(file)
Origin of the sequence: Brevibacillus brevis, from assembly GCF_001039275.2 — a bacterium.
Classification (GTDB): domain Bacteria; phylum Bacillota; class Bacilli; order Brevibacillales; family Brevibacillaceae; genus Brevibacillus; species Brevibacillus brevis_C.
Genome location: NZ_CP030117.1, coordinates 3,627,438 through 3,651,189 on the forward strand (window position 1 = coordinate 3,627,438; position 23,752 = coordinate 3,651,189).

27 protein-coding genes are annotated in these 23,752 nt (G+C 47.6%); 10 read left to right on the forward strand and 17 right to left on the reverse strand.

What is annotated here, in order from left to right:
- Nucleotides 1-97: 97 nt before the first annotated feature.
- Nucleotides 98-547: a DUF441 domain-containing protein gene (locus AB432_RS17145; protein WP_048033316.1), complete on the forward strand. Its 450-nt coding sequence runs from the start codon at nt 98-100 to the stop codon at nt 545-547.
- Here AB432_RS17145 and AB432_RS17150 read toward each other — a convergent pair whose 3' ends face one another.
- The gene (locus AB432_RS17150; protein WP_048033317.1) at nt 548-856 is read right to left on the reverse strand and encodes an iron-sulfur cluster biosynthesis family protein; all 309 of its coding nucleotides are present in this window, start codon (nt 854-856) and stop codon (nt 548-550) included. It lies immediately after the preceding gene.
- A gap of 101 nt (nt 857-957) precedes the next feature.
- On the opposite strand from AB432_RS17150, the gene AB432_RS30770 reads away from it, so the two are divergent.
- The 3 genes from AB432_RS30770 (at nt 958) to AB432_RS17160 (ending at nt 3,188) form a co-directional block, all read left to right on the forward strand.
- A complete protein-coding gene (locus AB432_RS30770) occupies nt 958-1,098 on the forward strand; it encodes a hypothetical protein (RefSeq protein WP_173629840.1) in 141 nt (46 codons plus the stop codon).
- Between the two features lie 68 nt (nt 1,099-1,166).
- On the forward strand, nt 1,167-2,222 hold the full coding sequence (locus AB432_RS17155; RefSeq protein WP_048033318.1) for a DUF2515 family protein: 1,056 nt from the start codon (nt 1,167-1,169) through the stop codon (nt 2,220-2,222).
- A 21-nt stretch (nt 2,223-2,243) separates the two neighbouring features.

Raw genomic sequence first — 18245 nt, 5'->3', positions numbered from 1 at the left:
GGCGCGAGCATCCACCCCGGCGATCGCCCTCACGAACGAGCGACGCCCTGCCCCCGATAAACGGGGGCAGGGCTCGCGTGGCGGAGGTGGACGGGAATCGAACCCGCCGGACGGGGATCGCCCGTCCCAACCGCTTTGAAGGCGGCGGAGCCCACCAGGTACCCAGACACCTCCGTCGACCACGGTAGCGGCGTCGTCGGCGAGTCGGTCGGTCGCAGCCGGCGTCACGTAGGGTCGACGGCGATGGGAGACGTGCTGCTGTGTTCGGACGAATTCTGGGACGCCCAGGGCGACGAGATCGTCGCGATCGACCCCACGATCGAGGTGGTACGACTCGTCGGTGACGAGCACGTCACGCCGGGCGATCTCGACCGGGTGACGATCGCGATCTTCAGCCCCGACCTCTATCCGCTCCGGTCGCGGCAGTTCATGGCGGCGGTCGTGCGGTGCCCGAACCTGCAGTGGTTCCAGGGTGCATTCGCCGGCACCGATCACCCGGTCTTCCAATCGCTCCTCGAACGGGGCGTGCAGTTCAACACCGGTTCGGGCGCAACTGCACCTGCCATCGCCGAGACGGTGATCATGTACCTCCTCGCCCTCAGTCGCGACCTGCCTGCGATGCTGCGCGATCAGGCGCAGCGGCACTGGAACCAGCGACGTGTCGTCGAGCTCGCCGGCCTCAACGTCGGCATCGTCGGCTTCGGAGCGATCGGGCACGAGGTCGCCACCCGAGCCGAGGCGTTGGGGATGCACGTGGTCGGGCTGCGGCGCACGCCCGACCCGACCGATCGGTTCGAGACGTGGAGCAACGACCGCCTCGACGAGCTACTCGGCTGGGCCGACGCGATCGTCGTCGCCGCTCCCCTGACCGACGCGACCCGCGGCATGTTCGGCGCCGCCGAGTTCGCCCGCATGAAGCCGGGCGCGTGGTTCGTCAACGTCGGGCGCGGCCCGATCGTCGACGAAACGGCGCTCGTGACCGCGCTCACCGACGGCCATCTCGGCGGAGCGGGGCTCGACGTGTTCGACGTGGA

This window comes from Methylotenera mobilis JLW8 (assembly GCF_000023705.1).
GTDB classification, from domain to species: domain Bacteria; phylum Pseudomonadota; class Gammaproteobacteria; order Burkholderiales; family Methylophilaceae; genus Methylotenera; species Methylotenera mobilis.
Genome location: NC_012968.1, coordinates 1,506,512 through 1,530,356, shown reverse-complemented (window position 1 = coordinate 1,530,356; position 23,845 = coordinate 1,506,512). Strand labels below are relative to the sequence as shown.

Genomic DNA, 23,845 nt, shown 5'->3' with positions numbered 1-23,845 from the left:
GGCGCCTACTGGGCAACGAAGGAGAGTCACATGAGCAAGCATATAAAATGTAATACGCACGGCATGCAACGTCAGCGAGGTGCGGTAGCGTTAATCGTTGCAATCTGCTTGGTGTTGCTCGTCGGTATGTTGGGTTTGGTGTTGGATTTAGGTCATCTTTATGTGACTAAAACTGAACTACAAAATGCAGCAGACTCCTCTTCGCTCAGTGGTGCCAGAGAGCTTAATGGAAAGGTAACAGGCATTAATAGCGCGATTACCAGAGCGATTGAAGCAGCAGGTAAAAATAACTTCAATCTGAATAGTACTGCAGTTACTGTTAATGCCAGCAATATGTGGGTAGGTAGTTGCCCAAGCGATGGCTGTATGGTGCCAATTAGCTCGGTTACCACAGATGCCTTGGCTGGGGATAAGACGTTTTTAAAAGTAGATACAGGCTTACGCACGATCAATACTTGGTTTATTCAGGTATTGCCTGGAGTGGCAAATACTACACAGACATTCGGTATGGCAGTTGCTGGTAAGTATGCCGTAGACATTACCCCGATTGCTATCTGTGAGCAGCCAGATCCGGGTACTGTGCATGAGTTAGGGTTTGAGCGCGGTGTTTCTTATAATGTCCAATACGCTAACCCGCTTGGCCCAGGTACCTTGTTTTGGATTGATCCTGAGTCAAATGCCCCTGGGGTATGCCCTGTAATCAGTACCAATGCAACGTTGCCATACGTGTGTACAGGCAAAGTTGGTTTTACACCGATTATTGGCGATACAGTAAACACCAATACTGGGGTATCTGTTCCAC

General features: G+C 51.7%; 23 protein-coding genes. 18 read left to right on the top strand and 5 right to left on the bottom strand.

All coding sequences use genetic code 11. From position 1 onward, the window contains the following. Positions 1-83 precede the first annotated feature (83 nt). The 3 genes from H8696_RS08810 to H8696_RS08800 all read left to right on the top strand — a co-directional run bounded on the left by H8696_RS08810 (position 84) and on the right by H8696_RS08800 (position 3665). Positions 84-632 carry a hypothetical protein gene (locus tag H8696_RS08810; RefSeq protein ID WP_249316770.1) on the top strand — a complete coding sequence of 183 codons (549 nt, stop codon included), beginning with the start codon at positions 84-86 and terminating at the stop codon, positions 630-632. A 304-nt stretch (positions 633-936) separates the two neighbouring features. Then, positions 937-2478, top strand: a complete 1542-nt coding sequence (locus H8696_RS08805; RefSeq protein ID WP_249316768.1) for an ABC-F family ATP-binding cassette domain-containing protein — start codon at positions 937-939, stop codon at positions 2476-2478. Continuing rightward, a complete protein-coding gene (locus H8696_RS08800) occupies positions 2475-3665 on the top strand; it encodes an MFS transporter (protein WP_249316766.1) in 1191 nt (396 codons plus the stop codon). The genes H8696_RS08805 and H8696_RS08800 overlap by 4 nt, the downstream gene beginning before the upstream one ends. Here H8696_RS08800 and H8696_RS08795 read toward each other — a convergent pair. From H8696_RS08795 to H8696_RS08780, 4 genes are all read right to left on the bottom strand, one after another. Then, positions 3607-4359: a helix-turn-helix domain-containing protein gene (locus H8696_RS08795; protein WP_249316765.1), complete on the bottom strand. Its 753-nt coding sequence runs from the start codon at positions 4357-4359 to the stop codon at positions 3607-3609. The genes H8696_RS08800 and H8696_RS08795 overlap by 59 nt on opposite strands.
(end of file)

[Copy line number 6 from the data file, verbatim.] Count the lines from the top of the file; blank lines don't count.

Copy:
- Nucleotides 1-97: 97 nt before the first annotated feature.